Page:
Like many western brands, Leica is counting on the growing disposable income of the Chinese middle class to drive sales. (Shutterstock/File)
Leica Camera AG said it had nothing to do with a promotional video that prompted a backlash against the company in China for partially focusing on the 1989 Tiananmen Square pro-democracy protests.
The video “was not commissioned, financed or approved by any company in the Leica Group,” the company said in an email. “We expressly regret any confusion and will take further legal steps to prevent unauthorized use of our brand.”
The five-minute video, titled “The Hunt,” celebrates western photographers documenting conflicts in foreign countries with Leica cameras. While the commercial jumps between different scenarios, its main thread follows a photographer who captured the iconic image, known as “Tank Man,” of a lone Chinese protester standing in front of a line of army tanks in Beijing. The video, which ends with an image of the Leica logo, was produced by Sao Paulo-based advertising agency F/Nazca Saatchi Saatchi, which said it was working with Leica in Brazil.
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China has scrubbed information about the Tiananmen protests, when troops opened fire on pro-democracy protesters, from the country’s official history. Reaction to the video was swift after it appeared on various websites Thursday. By Friday morning in China, the word Leica had been banned from the micro-blogging platform Weibo in both Mandarin and English. Some Weibo commentators lambasted the company, while others left candle emojis -- a common symbol of remembrance of victims of the massacre.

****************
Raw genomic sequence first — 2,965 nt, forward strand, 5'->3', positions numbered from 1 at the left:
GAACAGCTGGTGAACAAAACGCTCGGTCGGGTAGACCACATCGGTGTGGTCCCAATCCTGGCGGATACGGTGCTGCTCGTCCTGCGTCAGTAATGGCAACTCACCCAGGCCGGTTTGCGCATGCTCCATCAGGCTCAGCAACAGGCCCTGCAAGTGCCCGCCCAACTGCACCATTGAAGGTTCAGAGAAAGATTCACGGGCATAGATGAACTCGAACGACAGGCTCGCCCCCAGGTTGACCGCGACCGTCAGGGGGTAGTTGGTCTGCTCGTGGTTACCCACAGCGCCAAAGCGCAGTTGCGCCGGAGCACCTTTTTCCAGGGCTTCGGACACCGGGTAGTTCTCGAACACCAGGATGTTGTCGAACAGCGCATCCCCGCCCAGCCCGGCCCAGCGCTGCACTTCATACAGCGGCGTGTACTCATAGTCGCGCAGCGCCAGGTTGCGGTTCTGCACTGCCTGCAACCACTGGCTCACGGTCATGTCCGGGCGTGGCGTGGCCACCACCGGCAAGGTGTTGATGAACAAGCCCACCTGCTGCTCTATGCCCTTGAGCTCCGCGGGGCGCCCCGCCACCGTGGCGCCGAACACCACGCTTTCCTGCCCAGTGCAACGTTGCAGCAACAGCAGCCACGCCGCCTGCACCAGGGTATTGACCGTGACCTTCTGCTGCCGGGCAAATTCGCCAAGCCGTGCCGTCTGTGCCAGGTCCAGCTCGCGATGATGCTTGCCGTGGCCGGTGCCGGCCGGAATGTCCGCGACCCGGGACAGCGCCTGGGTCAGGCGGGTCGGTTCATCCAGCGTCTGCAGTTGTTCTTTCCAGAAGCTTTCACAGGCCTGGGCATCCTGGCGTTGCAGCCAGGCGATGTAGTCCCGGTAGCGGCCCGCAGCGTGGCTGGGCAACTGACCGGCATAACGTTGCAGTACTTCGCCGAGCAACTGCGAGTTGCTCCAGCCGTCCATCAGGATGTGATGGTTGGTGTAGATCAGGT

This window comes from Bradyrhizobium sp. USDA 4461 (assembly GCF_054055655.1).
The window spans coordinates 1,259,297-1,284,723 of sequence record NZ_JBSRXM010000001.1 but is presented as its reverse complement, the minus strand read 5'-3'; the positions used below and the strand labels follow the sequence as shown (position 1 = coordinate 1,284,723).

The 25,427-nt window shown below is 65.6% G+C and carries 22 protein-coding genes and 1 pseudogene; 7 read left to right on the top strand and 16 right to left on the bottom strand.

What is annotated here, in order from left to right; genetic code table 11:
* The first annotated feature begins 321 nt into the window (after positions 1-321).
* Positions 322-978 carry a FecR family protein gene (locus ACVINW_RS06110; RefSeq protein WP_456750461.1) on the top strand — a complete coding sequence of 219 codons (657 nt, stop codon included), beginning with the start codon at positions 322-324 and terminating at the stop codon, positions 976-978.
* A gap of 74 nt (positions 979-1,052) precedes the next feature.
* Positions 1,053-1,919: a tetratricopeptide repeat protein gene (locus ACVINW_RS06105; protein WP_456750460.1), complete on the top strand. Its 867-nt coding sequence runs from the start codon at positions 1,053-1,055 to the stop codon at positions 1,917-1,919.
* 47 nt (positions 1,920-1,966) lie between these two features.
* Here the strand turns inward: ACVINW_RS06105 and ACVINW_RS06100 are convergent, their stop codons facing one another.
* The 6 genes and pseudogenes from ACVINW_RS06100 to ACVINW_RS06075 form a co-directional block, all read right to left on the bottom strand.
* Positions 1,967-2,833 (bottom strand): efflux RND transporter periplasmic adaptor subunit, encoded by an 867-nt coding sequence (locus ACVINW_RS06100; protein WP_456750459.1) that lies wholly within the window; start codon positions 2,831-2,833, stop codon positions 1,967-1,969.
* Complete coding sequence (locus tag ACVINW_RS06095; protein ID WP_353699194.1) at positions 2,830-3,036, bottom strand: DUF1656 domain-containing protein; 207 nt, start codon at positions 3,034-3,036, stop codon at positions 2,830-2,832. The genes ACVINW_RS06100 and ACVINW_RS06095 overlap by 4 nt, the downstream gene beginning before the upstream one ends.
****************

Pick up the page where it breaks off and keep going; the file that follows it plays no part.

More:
F/Nazca agency said in a statement on that it had “immense pride” over the commercial, which it had been developed together with its client, Leica in Brazil. The agency had worked with the Leica unit since 2012.
The agency “would never harm its huge reputation by creating, producing and airing a work without the proper approval of it’s client,” the F/Nazca statement said.
Leica joins a growing list of foreign consumer brands that have found themselves on the wrong side of political or cultural sensitivities in China, as the world’s biggest group of consumers flex their muscle. Companies from Marriott International Inc. to Delta Air Lines Inc. have had to apologize for listing Tibet and Taiwan as nations on their websites, while Italian luxury house Dolce & Gabbana is still blocked from local e-commerce sites after an ad deemed to mock Chinese shoppers went viral last November.
The camera maker -- unlike Dolce & Gabbana -- did not release the video on Chinese social media channels. Still, the film could have costly implications for the German company as the Chinese government is intensifying its campaign to edit the domestic internet ahead of the 30th anniversary of the June 4 crackdown this year.
Like many western brands, Leica is counting on the growing disposable income of the Chinese middle class to drive sales. Its cameras are sold officially in 13 locations across China, according to its website, and it has a tie-up with Chinese tech giant Huawei Technologies Co. for its camera technology to be used in Huawei smartphones.
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